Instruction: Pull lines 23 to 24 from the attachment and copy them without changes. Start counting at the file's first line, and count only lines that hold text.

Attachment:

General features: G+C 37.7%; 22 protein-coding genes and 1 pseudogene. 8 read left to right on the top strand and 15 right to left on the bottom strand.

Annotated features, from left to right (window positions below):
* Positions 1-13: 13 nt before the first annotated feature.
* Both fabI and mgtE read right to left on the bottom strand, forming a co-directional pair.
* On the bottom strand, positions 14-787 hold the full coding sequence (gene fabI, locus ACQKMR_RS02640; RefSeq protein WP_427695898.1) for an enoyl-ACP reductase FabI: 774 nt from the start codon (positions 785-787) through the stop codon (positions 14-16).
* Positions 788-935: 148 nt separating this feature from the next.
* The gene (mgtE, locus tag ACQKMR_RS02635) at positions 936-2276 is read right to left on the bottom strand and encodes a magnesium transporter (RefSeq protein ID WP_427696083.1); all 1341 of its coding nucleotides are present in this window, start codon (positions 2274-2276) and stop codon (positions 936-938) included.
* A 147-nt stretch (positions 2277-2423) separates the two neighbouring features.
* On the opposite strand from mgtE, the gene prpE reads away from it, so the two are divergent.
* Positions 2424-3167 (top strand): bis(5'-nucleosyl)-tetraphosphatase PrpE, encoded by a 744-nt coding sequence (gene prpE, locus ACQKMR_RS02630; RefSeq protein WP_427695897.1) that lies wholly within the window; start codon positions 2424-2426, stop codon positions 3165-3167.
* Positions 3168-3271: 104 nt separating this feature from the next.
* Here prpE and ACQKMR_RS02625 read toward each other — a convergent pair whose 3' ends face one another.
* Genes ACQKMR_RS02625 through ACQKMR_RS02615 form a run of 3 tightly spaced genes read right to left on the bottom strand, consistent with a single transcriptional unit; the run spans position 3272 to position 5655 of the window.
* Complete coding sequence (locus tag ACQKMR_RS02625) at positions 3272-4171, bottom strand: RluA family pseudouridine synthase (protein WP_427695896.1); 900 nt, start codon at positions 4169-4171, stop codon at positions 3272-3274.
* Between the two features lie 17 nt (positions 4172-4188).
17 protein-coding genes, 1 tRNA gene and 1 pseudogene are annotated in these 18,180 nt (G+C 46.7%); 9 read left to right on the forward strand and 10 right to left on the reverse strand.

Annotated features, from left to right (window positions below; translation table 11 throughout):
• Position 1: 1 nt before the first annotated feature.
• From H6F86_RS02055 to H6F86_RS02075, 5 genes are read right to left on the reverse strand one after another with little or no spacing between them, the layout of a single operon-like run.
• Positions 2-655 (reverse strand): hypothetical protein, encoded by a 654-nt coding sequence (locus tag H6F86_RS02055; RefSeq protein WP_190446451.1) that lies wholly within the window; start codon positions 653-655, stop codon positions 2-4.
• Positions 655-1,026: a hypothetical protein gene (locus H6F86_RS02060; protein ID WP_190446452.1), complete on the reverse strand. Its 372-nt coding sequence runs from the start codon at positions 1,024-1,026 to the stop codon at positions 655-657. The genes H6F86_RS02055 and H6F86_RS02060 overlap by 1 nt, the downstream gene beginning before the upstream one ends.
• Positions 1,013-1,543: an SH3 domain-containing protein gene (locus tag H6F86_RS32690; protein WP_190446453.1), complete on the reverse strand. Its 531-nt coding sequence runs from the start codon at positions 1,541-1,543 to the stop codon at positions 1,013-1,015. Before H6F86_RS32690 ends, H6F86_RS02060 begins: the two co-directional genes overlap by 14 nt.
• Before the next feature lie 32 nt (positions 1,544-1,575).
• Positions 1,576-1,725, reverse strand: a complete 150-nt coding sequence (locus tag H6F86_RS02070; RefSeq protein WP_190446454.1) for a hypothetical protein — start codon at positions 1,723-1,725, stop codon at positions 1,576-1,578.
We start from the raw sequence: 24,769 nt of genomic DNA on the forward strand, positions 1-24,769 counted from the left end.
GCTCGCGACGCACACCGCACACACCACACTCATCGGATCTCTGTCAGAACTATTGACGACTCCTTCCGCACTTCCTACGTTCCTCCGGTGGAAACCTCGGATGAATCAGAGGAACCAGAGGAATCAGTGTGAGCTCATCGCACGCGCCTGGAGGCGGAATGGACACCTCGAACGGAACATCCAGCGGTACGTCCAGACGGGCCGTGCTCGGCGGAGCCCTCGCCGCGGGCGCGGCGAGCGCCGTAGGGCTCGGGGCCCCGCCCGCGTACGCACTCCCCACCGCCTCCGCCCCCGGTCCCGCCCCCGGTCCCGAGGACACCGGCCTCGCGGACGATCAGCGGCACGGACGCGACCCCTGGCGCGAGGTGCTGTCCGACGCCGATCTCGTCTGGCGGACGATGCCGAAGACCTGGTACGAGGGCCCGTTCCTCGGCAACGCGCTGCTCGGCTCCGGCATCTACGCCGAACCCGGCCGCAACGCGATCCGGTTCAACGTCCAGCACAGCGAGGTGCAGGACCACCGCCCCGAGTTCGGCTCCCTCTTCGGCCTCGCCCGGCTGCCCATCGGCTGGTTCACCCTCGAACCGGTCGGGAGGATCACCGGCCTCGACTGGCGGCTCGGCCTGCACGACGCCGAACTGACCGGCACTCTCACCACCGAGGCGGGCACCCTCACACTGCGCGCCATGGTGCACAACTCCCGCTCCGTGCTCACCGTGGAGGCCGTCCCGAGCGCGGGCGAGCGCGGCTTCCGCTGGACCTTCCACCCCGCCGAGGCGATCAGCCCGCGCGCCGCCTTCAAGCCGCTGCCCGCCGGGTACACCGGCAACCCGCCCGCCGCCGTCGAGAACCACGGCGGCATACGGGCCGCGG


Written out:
• Before the next feature lie 32 nt (positions 1,544-1,575).
• Positions 1,576-1,725, reverse strand: a complete 150-nt coding sequence (locus tag H6F86_RS02070; RefSeq protein WP_190446454.1) for a hypothetical protein — start codon at positions 1,723-1,725, stop codon at positions 1,576-1,578.